Analyst Impartiality and Investment Banking Relationships

52 Pages Posted: 2 May 2005

See all articles by Patricia C. O'Brien

Patricia C. O'Brien

University of Waterloo

Maureen F. McNichols

Stanford University

Hsiou-Wei Lin

National Taiwan University

Date Written: April 2005


This study examines whether investment banking ties influence the speed with which analysts convey unfavorable news. We hypothesize that affiliated analysts have incentives to respond promptly to good news but prefer not to issue bad news about client companies. Using duration models of the time between an equity issue and the first downgrade, we find affiliated analysts are slower to downgrade from "Buy" and "Hold" recommendations and significantly faster to upgrade from "Hold," in both within-analyst and within-issuer tests. We also find affiliated analysts issue recommendations sooner and more frequently after an offering than unaffiliated analysts, and that unaffiliated analysts are more likely than affiliated analysts to drop coverage of sample firms. Our findings indicate that banking ties increase analysts' reluctance to reveal negative news, and that reform efforts must carefully consider the incentives of affiliated and unaffiliated analysts to initiate coverage and convey the results of their research.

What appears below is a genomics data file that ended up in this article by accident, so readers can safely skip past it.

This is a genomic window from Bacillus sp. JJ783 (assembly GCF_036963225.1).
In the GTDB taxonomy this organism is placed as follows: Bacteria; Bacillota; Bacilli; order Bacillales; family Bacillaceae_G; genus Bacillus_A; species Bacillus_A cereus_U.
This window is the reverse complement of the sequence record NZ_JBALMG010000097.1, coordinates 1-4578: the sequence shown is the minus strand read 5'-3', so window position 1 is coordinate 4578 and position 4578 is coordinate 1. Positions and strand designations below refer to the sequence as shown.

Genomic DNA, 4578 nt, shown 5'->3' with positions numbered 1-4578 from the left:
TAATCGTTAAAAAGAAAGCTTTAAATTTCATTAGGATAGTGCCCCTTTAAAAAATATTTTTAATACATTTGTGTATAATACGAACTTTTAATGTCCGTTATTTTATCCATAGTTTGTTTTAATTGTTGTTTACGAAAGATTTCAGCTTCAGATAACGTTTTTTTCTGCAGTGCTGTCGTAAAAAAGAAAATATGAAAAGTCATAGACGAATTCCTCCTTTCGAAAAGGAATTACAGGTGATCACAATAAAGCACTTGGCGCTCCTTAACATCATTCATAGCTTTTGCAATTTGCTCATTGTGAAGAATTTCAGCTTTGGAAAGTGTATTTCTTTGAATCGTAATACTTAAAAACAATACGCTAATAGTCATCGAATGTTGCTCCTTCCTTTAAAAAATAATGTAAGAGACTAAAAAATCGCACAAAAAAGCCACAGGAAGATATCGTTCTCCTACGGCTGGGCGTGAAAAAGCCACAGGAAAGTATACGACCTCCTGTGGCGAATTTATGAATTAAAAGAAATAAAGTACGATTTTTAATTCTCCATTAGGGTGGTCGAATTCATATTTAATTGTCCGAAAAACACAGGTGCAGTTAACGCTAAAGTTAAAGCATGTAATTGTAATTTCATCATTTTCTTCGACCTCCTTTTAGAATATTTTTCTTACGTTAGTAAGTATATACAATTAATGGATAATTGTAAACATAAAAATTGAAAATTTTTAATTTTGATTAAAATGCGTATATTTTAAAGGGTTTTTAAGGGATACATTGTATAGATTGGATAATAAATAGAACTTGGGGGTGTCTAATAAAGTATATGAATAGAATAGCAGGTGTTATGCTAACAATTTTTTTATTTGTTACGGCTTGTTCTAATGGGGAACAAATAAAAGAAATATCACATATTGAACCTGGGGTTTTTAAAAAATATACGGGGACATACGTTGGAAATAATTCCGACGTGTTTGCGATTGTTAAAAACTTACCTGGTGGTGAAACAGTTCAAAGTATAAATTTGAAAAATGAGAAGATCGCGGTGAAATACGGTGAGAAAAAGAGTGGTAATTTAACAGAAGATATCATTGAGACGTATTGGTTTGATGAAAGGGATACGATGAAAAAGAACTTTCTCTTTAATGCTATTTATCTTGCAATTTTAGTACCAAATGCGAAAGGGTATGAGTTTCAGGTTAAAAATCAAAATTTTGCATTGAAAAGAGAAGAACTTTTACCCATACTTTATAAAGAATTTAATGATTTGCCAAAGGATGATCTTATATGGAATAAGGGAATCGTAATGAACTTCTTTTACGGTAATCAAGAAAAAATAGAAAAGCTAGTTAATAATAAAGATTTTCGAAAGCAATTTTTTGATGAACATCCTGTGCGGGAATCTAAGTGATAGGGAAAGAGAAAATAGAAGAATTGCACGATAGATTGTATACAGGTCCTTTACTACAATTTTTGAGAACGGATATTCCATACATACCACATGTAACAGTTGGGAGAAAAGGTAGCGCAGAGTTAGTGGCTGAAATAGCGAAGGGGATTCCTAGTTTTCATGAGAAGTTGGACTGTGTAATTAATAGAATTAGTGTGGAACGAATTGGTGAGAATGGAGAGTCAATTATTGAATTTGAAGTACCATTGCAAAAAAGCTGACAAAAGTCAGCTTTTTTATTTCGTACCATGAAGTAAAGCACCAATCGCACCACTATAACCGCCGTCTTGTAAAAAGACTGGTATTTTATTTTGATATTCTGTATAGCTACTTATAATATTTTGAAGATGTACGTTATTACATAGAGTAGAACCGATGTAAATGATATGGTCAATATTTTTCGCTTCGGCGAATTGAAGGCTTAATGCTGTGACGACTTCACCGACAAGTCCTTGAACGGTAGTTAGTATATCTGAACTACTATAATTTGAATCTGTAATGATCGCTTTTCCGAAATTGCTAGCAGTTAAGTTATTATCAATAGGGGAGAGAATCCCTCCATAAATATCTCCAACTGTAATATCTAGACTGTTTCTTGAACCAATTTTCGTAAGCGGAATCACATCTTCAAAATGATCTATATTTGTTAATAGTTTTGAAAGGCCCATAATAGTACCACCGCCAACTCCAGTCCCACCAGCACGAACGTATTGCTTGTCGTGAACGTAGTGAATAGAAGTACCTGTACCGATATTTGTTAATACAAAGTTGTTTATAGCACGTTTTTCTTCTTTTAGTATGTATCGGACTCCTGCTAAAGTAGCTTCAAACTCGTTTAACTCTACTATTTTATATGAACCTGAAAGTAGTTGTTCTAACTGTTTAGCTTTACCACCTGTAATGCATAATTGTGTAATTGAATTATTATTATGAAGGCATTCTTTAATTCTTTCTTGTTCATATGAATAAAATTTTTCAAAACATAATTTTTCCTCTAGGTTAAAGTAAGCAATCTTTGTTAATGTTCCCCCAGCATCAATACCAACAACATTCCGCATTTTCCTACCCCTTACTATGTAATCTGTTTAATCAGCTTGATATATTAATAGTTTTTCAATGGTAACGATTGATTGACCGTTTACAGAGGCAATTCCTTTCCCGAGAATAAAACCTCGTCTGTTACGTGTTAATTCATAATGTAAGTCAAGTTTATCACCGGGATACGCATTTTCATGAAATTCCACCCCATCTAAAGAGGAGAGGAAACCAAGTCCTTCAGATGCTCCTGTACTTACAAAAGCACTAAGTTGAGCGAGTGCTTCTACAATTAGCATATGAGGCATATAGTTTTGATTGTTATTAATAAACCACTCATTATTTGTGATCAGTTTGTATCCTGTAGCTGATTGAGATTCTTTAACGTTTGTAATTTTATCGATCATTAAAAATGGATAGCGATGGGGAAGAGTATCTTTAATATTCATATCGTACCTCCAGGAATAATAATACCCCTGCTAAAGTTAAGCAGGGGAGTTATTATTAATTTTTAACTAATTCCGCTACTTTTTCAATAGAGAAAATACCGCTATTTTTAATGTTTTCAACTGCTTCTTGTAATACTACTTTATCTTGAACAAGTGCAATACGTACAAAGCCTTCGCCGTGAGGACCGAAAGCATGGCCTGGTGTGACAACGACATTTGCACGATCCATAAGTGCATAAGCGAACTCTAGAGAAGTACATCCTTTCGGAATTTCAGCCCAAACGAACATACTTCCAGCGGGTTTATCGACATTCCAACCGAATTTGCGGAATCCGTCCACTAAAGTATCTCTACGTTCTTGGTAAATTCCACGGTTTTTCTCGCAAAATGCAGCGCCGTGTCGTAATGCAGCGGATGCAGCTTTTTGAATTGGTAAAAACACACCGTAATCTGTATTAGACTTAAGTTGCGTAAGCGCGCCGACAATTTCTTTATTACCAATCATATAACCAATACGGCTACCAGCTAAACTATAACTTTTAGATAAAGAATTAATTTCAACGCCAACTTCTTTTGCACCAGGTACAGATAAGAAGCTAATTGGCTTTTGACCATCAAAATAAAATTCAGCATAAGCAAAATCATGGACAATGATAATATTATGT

Keywords: Analyst, investment banking, stock recommendation, incentives, equity offerings

JEL Classification: G10, G14, G18, G24, G29

Suggested Citation

O'Brien, Patricia C. and McNichols, Maureen F. and Lin, Hsiou-Wei, Analyst Impartiality and Investment Banking Relationships (April 2005). Available at SSRN: or

Patricia C. O'Brien

University of Waterloo ( email )

200 University Avenue, West
Waterloo, Ontario N2L 3G1
1-519-888-4567 (Phone)
1-519-888-7562 (Fax)

Maureen F. McNichols (Contact Author)

Stanford University ( email )

655 Knight Way
Stanford, CA 94305-5015
United States
650-723-0833 (Phone)

Hsiou-Wei Lin

National Taiwan University ( email )

1 Sec. 4, Roosevelt Road
Taipei, 106

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